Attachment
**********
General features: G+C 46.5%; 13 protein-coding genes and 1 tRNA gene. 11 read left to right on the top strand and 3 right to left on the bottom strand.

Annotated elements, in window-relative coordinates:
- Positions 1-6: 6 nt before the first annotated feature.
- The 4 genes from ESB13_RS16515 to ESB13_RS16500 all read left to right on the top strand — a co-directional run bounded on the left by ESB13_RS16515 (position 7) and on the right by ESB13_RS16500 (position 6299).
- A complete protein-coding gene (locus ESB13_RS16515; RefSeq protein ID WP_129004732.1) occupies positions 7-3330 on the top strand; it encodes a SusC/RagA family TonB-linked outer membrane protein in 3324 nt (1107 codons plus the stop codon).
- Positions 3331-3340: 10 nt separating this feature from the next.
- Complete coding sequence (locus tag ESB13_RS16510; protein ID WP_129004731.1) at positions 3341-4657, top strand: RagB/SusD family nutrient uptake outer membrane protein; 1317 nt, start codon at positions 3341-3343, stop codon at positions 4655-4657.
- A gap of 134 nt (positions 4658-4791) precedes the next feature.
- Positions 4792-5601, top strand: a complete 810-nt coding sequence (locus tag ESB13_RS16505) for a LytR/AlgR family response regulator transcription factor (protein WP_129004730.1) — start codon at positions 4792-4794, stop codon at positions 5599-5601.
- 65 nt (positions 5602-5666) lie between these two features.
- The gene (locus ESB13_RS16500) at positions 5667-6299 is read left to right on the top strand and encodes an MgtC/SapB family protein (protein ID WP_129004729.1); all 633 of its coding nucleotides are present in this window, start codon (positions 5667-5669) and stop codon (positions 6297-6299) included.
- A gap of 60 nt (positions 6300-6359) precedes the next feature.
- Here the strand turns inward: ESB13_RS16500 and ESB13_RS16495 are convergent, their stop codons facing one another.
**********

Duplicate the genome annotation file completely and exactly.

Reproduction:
General features: G+C 46.5%; 13 protein-coding genes and 1 tRNA gene. 11 read left to right on the top strand and 3 right to left on the bottom strand.

Annotated elements, in window-relative coordinates:
- Positions 1-6: 6 nt before the first annotated feature.
- The 4 genes from ESB13_RS16515 to ESB13_RS16500 all read left to right on the top strand — a co-directional run bounded on the left by ESB13_RS16515 (position 7) and on the right by ESB13_RS16500 (position 6299).
- A complete protein-coding gene (locus ESB13_RS16515; RefSeq protein ID WP_129004732.1) occupies positions 7-3330 on the top strand; it encodes a SusC/RagA family TonB-linked outer membrane protein in 3324 nt (1107 codons plus the stop codon).
- Positions 3331-3340: 10 nt separating this feature from the next.
- Complete coding sequence (locus tag ESB13_RS16510; protein ID WP_129004731.1) at positions 3341-4657, top strand: RagB/SusD family nutrient uptake outer membrane protein; 1317 nt, start codon at positions 3341-3343, stop codon at positions 4655-4657.
- A gap of 134 nt (positions 4658-4791) precedes the next feature.
- Positions 4792-5601, top strand: a complete 810-nt coding sequence (locus tag ESB13_RS16505) for a LytR/AlgR family response regulator transcription factor (protein WP_129004730.1) — start codon at positions 4792-4794, stop codon at positions 5599-5601.
- 65 nt (positions 5602-5666) lie between these two features.
- The gene (locus ESB13_RS16500) at positions 5667-6299 is read left to right on the top strand and encodes an MgtC/SapB family protein (protein ID WP_129004729.1); all 633 of its coding nucleotides are present in this window, start codon (positions 5667-5669) and stop codon (positions 6297-6299) included.
- A gap of 60 nt (positions 6300-6359) precedes the next feature.
- Here the strand turns inward: ESB13_RS16500 and ESB13_RS16495 are convergent, their stop codons facing one another.